Centerpoint's Yard Sale
Dana Waldman, the company’s president and CEO, says that only a skeleton crew remains at the company’s San Jose, Calif., facility as they try to liquidate the company’s intellectual property and physical assets. The company filed for Chapter 11 bankruptcy protection in Northern California earlier this year.
“We decided it was best to wind down the company and sell all the assets, instead of reorganizing,” he says.
Centerpoint’s demise comes as no surprise. The company has been on life support since last spring when it supposedly was making the rounds for more funding. In the early part of the year, it had gone on a mini Wall Street roadshow seeking up to $90 million in new funds by selling Series E convertible preferred shares (see Centerpoint 's Appeal: Sooo 1999?).
Like other optical and telecom startups, Centerpoint’s gear was targeted at competitive carriers, which were all struggling financially.
“We had several key customers and prospects declare bankruptcy,” says Waldman. “It’s hard to survive when all your customers disappear.”
The bankruptcy of FLAG Telecom Group Ltd. (OTC: FLHLQ), Centerpoint’s only announced customer of its Celerity DWDM product, had the greatest impact on the company (see FLAG Flies Into Bankruptcy). The carrier filed for Chapter 11 protection in April 2001 and recently emerged with a reorganized balance sheet (see FLAG Emerges From Chap. 11). But it's too late for Centerpoint.
The company raised a total of about $200 million since it first began in 1999. Its last round of $130 million was completed in October 2000. Over the years, the company not only received funding from large venture capital firms like Amerindo Investment Advisors Inc. and Menlo Ventures, but it also got cash from Cisco Systems Inc. (Nasdaq: CSCO) and SBC Communications Inc. (NYSE: SBC).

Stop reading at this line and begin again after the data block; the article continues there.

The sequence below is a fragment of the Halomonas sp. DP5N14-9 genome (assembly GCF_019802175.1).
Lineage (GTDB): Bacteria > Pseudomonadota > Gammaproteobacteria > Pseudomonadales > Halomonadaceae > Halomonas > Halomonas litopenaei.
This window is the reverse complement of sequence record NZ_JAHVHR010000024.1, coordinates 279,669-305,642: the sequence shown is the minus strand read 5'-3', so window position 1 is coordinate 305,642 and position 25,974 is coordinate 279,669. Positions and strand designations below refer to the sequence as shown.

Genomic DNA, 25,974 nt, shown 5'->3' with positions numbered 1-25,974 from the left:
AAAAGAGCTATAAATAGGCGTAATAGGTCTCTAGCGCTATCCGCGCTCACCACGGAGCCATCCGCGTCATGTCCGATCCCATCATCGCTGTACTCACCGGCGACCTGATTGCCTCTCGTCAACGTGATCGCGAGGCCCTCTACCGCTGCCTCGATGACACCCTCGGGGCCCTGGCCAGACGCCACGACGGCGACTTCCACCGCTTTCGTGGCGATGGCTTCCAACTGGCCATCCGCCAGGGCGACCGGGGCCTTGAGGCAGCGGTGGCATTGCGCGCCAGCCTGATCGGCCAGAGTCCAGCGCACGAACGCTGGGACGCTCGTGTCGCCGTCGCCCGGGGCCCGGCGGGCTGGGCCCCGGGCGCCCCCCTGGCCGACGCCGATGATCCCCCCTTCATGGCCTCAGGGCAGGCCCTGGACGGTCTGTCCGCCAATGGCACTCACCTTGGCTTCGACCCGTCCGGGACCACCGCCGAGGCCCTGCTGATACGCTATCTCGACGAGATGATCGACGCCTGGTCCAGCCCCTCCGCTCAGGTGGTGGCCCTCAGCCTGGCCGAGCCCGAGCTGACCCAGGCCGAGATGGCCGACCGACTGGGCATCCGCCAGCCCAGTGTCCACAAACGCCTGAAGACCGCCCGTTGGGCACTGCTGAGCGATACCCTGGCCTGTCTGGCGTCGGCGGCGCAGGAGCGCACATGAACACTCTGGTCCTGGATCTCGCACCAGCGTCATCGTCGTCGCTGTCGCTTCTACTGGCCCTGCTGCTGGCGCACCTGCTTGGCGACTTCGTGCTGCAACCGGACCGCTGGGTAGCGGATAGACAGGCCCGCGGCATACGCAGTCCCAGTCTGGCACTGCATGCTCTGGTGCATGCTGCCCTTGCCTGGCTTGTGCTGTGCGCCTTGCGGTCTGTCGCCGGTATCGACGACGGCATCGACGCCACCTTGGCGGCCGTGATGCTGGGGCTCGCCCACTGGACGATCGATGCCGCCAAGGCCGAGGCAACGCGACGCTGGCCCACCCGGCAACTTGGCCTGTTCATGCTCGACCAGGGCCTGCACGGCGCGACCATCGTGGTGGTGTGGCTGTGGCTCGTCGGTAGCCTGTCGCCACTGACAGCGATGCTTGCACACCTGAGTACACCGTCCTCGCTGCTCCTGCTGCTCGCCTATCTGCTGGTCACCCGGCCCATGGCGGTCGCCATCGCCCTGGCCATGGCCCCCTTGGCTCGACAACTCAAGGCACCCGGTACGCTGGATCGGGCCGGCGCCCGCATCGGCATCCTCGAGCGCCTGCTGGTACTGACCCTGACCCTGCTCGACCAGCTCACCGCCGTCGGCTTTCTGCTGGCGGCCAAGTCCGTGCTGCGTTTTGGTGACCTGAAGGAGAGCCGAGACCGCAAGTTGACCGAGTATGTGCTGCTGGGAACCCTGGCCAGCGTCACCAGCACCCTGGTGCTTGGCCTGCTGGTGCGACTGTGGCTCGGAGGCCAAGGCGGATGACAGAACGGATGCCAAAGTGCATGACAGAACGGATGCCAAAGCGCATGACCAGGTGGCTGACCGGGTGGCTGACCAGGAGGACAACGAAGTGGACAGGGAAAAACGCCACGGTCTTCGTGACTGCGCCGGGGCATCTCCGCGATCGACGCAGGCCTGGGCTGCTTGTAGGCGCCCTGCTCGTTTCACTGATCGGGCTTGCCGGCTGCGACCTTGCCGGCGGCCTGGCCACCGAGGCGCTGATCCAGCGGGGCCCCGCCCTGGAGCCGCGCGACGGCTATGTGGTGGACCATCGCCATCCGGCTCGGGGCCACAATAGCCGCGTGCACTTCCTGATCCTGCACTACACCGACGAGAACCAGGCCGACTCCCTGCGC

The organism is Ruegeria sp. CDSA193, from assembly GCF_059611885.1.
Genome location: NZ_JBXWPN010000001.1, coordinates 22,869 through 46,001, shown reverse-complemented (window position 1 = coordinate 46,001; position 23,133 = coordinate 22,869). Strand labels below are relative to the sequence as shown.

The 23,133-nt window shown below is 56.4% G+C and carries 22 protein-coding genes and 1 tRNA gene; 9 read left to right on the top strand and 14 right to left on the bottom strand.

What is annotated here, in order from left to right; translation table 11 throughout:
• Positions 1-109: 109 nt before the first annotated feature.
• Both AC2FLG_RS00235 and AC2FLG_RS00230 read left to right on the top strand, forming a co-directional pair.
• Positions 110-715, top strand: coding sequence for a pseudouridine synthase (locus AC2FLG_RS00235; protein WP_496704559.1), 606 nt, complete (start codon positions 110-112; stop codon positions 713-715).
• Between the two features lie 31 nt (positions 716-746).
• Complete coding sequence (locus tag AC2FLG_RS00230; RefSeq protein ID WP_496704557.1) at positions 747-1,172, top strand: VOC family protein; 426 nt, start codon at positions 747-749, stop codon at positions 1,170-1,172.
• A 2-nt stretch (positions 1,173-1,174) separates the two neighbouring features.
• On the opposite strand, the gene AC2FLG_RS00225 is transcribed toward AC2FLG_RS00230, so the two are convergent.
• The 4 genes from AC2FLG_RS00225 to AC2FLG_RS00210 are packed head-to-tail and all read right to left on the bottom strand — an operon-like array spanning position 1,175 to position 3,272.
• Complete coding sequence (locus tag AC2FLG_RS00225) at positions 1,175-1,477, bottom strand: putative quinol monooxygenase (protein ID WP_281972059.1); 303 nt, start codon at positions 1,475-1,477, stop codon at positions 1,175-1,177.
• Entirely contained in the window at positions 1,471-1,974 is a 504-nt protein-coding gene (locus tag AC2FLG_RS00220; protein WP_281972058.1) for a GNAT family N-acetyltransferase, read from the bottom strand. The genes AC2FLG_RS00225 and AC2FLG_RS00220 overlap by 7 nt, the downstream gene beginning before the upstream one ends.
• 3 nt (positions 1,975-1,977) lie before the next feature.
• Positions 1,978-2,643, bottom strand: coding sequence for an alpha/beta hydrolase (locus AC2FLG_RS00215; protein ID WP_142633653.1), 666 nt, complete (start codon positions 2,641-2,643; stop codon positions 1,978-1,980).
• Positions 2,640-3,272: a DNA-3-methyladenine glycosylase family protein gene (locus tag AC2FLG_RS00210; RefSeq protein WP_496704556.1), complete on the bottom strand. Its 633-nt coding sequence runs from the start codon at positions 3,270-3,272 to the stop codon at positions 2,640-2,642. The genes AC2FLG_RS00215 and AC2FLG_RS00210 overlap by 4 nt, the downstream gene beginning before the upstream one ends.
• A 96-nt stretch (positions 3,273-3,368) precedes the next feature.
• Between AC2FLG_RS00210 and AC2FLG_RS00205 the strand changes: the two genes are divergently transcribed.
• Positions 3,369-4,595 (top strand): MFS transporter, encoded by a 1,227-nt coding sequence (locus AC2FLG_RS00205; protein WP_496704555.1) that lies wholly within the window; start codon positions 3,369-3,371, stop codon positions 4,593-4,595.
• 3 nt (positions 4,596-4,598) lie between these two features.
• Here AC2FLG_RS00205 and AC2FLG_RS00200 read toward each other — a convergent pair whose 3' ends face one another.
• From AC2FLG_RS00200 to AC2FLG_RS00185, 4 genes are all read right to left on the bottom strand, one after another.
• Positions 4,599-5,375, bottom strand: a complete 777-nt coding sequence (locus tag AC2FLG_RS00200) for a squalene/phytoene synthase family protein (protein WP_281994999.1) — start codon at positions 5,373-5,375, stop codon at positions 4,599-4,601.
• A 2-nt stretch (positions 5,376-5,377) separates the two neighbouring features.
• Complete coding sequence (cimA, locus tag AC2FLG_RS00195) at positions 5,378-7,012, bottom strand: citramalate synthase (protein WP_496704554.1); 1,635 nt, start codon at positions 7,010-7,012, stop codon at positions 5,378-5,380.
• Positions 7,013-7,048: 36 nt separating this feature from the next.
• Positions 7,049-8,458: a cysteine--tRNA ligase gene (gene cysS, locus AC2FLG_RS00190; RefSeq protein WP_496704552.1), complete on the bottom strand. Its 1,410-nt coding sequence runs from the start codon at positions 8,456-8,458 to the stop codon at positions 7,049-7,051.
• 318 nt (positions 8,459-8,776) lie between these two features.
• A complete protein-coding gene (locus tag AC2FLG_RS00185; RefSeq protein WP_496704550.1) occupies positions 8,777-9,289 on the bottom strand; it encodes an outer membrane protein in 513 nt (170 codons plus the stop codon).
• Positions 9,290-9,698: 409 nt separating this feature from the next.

In its early days, the company focused on wireless technology along with the optical transport technology known as FDM (frequency-division multiplexing). It gained notoriety in 2001 when it acquired distressed optical startup Zaffire, which had been developing metro area DWDM transport gear (see Centerpoint Scoops Up Zaffire).
Zaffire had raised about $100 million in cash from big names like MRV Communications Inc. (Nasdaq: MRVC), Kleiner Perkins Caufield & Byers, Banc of America Securities LLC, Morgan Stanley Dean Witter & Co., and Juniper Networks Inc. (Nasdaq: JNPR). Combined, the two companies employed 435 people just after the merger was announced. Nine months later, trouble was evident when it shrank to roughly 100 employees.
In May Centerpoint sold off its wireless division to radio frequency equipment provider Fresnel Microwave Systems, based in the U.K., for an undisclosed amount (see Centerpoint Sells Wireless Division).
— Marguerite Reardon, Senior Editor, Light Reading